Media technology holding company 4D Factory has acquired a majority stake in early-stage game and transmedia startup Neon Media.
Seattle-based Neon Media, headed by CEO Mark Long, spun out earlier this year from the interactive division at HBO. And now it will be part of a number of projects under the umbrella of 4D, run by CEO Cort Javarone.
In an interview with GamesBeat, Long said that Neon Media is working on a couple of transmedia projects that are associated with well-known brands and TV shows. He said he isn’t able to disclose what those shows are yet, nor was he able to say exactly how much 4D paid for the majority stake. But Long said the amount was in the seven-figure range.
Long spoke on how to run great writers’ rooms at our GamesBeat Summit event in April, when the spinout was announced. Before that, the Neon Media team at HBO won an Emmy award for the Westworld virtual reality experience. He said the team is chasing its dream of creating transmedia, or narrative-driven experiences that span different media such as games, comics, movies, and TV series. HBO itself no longer owns any interest in Neon.
Long said the deal with 4D will enable the company to focus on its two major projects without having to worry about the financing part of the equation. 4D will supply the necessary capital and accelerate the current productions and start new joint venture projects.
“As an independent studio, you’re always chasing money,” Long said. “It’s always feast or famine. We have a unique partnership with 4D that can give us access to capital.”
While transmedia has been talked about for a while, it hasn’t been executed well, as we’ve seen plenty of bad games created based on TV shows and movies. Long is aware of that, but he is approaching transmedia with the ambition of creating triple-A games.
“We’re looking at opportunities in games with people like Mark, who is using cutting-edge technology,” Javarone said in an interview with GamesBeat. “He’s been talking about transmedia for years, and now we can do it. Before, the games were ancillary. And now the games are primary.”
Javarone said that is what attracted 4D to Neon. 4D’s president is Kevin Conroy, who has held senior operating roles at MGM Studios, Bertlesmann, and Univision.
Neon’s team includes Naomi Lackaff, Colin Foran, Mark Yeend, Aaron Nonis, Don Norbury, and Gianna Sulyma. All told, eight people are at the company.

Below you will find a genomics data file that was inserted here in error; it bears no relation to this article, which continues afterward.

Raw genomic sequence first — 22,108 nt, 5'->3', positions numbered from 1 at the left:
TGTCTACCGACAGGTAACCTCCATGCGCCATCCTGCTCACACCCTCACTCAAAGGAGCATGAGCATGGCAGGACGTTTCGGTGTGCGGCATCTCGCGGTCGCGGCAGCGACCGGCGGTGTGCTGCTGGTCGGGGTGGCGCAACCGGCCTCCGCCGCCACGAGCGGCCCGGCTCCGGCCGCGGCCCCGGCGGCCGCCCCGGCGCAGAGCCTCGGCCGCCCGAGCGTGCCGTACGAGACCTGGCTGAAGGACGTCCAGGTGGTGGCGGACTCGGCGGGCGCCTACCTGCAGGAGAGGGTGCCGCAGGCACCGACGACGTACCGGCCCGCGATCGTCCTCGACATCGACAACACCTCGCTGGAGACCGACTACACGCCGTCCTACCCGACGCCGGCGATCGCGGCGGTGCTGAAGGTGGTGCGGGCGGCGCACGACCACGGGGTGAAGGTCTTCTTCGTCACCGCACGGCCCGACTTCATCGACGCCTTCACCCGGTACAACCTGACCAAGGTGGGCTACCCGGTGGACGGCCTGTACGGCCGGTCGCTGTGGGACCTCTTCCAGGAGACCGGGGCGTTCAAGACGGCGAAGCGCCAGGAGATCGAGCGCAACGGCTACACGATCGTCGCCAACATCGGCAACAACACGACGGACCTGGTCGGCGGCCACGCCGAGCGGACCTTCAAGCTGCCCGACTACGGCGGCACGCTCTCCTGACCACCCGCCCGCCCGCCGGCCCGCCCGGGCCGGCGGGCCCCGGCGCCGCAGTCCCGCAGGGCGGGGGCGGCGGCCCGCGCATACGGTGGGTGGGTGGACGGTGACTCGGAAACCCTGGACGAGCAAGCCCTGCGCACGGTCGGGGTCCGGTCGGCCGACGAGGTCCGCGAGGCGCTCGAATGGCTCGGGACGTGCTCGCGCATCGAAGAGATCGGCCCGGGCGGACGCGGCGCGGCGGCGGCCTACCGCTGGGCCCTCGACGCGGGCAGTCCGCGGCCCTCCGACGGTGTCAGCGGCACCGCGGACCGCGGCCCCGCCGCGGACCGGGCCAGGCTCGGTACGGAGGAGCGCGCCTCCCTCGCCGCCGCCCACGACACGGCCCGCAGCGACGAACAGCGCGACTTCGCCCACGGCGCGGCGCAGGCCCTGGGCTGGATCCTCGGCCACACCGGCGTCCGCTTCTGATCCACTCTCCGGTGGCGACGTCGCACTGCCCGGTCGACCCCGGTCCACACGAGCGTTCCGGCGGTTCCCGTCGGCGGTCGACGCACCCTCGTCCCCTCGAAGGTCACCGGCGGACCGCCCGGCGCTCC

Epic Games recently gave Neon an Epic MegaGrant. Under the grant, Neon is using the Unreal Engine to create scenes for both the game and a TV show. The Unreal Engine has been expanding beyond the borders of games into a multipurpose tool used to make TV commercials and films. It was used to create the special effects of The Mandalorian TV show on the Disney+ streaming service.
Long said that just like The Mandalorian, Neon Media is also pushing state-of-the-art virtual production.
“We’re going to demonstrate two scenes from the TV series, and then a scene from the game together,” Long said. “We’re working with Epic to prove this transmedia concept.”
While Neon Media is small, it will work with seasoned developers that Long has known for a long time to execute on the projects.
“What we’re trying to do is work find creative partners that really will fundamentally engage with us,” Long said. “We don’t want to just license an entertainment property and make a game. We want to extend the property and tell stories that fill in the gaps in the fiction and tie them together.”
4d, meanwhile, plans on acquiring teams that have luminaries across multiple fields such as entertainment, media, technology, games, and investments. Besides Javarone and Conroy, the Los Angeles firm includes both Long and Jamil Moledina as advisers. Jonathan Miller, the former CEO of America Online, is also part of 4D.
Javarone said he met Long back in 2013. He has been interested in transmedia for a while, and he was impressed with the Sonic the Hedgehog film based on Sega’s mascot game character.
“We want to grow the company by acquisition,” Javarone said. “We are investing in technology, content, and distribution.”